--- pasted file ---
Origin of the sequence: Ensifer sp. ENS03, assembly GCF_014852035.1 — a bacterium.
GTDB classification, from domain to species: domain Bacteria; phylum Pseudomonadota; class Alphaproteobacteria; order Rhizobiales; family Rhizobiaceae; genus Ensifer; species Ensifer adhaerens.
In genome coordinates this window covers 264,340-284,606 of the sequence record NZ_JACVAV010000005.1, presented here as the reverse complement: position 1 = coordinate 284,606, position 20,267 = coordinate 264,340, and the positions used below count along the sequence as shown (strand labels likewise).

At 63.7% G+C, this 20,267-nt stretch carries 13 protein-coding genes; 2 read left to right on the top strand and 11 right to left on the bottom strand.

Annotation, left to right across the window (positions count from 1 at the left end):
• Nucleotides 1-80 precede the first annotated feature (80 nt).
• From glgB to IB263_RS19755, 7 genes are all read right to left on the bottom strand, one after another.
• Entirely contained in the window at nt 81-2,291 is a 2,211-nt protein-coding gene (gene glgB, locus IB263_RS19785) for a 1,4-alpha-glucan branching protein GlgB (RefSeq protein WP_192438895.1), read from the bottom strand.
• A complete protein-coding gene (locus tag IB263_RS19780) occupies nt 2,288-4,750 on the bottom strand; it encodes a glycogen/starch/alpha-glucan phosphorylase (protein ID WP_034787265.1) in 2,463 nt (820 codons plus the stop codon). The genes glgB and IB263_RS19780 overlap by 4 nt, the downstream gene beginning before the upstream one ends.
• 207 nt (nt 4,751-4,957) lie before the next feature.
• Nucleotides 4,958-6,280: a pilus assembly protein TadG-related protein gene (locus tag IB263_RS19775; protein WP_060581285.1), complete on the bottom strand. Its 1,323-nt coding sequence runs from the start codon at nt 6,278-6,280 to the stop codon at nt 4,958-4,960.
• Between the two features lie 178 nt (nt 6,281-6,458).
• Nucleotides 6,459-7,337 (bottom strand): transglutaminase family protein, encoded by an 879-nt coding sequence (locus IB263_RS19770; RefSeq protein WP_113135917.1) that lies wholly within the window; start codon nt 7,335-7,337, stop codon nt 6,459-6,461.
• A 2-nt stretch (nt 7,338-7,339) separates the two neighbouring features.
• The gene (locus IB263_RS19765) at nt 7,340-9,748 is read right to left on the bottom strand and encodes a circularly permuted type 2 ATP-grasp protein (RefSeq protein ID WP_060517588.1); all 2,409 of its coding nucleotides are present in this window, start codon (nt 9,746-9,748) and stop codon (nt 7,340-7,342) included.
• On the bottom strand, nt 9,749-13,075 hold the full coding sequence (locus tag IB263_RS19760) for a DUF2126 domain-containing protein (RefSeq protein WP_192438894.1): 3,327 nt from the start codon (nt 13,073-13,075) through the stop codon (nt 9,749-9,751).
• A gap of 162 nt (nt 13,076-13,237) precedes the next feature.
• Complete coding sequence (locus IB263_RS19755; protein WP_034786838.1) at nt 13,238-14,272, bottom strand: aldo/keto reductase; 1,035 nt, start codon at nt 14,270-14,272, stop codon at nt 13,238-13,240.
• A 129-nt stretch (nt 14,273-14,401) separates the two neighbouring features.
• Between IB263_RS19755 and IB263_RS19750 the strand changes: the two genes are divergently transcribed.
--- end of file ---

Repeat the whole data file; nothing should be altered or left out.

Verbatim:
Origin of the sequence: Ensifer sp. ENS03, assembly GCF_014852035.1 — a bacterium.
GTDB classification, from domain to species: domain Bacteria; phylum Pseudomonadota; class Alphaproteobacteria; order Rhizobiales; family Rhizobiaceae; genus Ensifer; species Ensifer adhaerens.
In genome coordinates this window covers 264,340-284,606 of the sequence record NZ_JACVAV010000005.1, presented here as the reverse complement: position 1 = coordinate 284,606, position 20,267 = coordinate 264,340, and the positions used below count along the sequence as shown (strand labels likewise).

At 63.7% G+C, this 20,267-nt stretch carries 13 protein-coding genes; 2 read left to right on the top strand and 11 right to left on the bottom strand.

Annotation, left to right across the window (positions count from 1 at the left end):
• Nucleotides 1-80 precede the first annotated feature (80 nt).
• From glgB to IB263_RS19755, 7 genes are all read right to left on the bottom strand, one after another.
• Entirely contained in the window at nt 81-2,291 is a 2,211-nt protein-coding gene (gene glgB, locus IB263_RS19785) for a 1,4-alpha-glucan branching protein GlgB (RefSeq protein WP_192438895.1), read from the bottom strand.
• A complete protein-coding gene (locus tag IB263_RS19780) occupies nt 2,288-4,750 on the bottom strand; it encodes a glycogen/starch/alpha-glucan phosphorylase (protein ID WP_034787265.1) in 2,463 nt (820 codons plus the stop codon). The genes glgB and IB263_RS19780 overlap by 4 nt, the downstream gene beginning before the upstream one ends.
• 207 nt (nt 4,751-4,957) lie before the next feature.
• Nucleotides 4,958-6,280: a pilus assembly protein TadG-related protein gene (locus tag IB263_RS19775; protein WP_060581285.1), complete on the bottom strand. Its 1,323-nt coding sequence runs from the start codon at nt 6,278-6,280 to the stop codon at nt 4,958-4,960.
• Between the two features lie 178 nt (nt 6,281-6,458).
• Nucleotides 6,459-7,337 (bottom strand): transglutaminase family protein, encoded by an 879-nt coding sequence (locus IB263_RS19770; RefSeq protein WP_113135917.1) that lies wholly within the window; start codon nt 7,335-7,337, stop codon nt 6,459-6,461.
• A 2-nt stretch (nt 7,338-7,339) separates the two neighbouring features.
• The gene (locus IB263_RS19765) at nt 7,340-9,748 is read right to left on the bottom strand and encodes a circularly permuted type 2 ATP-grasp protein (RefSeq protein ID WP_060517588.1); all 2,409 of its coding nucleotides are present in this window, start codon (nt 9,746-9,748) and stop codon (nt 7,340-7,342) included.
• On the bottom strand, nt 9,749-13,075 hold the full coding sequence (locus tag IB263_RS19760) for a DUF2126 domain-containing protein (RefSeq protein WP_192438894.1): 3,327 nt from the start codon (nt 13,073-13,075) through the stop codon (nt 9,749-9,751).
• A gap of 162 nt (nt 13,076-13,237) precedes the next feature.
• Complete coding sequence (locus IB263_RS19755; protein WP_034786838.1) at nt 13,238-14,272, bottom strand: aldo/keto reductase; 1,035 nt, start codon at nt 14,270-14,272, stop codon at nt 13,238-13,240.
• A 129-nt stretch (nt 14,273-14,401) separates the two neighbouring features.
• Between IB263_RS19755 and IB263_RS19750 the strand changes: the two genes are divergently transcribed.